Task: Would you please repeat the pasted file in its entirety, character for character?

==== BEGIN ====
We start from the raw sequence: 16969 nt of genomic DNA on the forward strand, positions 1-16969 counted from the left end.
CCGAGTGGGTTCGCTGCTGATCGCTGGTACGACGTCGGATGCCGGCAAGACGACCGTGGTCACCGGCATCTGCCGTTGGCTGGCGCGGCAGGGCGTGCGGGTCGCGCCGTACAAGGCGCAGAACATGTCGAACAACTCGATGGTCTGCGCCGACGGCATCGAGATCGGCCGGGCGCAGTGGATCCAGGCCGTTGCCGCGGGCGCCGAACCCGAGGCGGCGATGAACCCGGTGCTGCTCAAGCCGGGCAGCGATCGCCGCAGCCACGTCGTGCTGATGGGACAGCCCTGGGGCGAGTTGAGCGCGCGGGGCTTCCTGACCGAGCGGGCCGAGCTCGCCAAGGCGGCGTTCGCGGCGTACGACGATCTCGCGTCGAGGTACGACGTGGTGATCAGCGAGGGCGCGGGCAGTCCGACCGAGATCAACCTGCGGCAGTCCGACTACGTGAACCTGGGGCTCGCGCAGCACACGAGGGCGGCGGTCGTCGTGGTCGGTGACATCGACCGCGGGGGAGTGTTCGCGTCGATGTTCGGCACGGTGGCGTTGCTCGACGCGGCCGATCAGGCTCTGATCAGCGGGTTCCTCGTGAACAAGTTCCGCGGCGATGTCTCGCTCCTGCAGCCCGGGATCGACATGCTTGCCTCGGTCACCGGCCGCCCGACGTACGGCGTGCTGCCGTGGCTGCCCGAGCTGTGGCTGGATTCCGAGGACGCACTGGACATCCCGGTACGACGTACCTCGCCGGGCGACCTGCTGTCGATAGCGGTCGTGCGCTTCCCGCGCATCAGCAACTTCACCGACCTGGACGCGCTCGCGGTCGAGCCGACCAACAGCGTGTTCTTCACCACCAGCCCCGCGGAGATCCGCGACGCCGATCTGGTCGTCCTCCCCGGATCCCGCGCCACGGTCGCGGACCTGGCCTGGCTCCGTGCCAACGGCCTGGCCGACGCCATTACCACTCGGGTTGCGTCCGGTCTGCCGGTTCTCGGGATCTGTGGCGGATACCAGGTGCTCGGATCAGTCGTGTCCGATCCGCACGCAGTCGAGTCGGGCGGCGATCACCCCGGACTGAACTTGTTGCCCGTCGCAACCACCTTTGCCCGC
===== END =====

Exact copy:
We start from the raw sequence: 16969 nt of genomic DNA on the forward strand, positions 1-16969 counted from the left end.
CCGAGTGGGTTCGCTGCTGATCGCTGGTACGACGTCGGATGCCGGCAAGACGACCGTGGTCACCGGCATCTGCCGTTGGCTGGCGCGGCAGGGCGTGCGGGTCGCGCCGTACAAGGCGCAGAACATGTCGAACAACTCGATGGTCTGCGCCGACGGCATCGAGATCGGCCGGGCGCAGTGGATCCAGGCCGTTGCCGCGGGCGCCGAACCCGAGGCGGCGATGAACCCGGTGCTGCTCAAGCCGGGCAGCGATCGCCGCAGCCACGTCGTGCTGATGGGACAGCCCTGGGGCGAGTTGAGCGCGCGGGGCTTCCTGACCGAGCGGGCCGAGCTCGCCAAGGCGGCGTTCGCGGCGTACGACGATCTCGCGTCGAGGTACGACGTGGTGATCAGCGAGGGCGCGGGCAGTCCGACCGAGATCAACCTGCGGCAGTCCGACTACGTGAACCTGGGGCTCGCGCAGCACACGAGGGCGGCGGTCGTCGTGGTCGGTGACATCGACCGCGGGGGAGTGTTCGCGTCGATGTTCGGCACGGTGGCGTTGCTCGACGCGGCCGATCAGGCTCTGATCAGCGGGTTCCTCGTGAACAAGTTCCGCGGCGATGTCTCGCTCCTGCAGCCCGGGATCGACATGCTTGCCTCGGTCACCGGCCGCCCGACGTACGGCGTGCTGCCGTGGCTGCCCGAGCTGTGGCTGGATTCCGAGGACGCACTGGACATCCCGGTACGACGTACCTCGCCGGGCGACCTGCTGTCGATAGCGGTCGTGCGCTTCCCGCGCATCAGCAACTTCACCGACCTGGACGCGCTCGCGGTCGAGCCGACCAACAGCGTGTTCTTCACCACCAGCCCCGCGGAGATCCGCGACGCCGATCTGGTCGTCCTCCCCGGATCCCGCGCCACGGTCGCGGACCTGGCCTGGCTCCGTGCCAACGGCCTGGCCGACGCCATTACCACTCGGGTTGCGTCCGGTCTGCCGGTTCTCGGGATCTGTGGCGGATACCAGGTGCTCGGATCAGTCGTGTCCGATCCGCACGCAGTCGAGTCGGGCGGCGATCACCCCGGACTGAACTTGTTGCCCGTCGCAACCACCTTTGCCCGC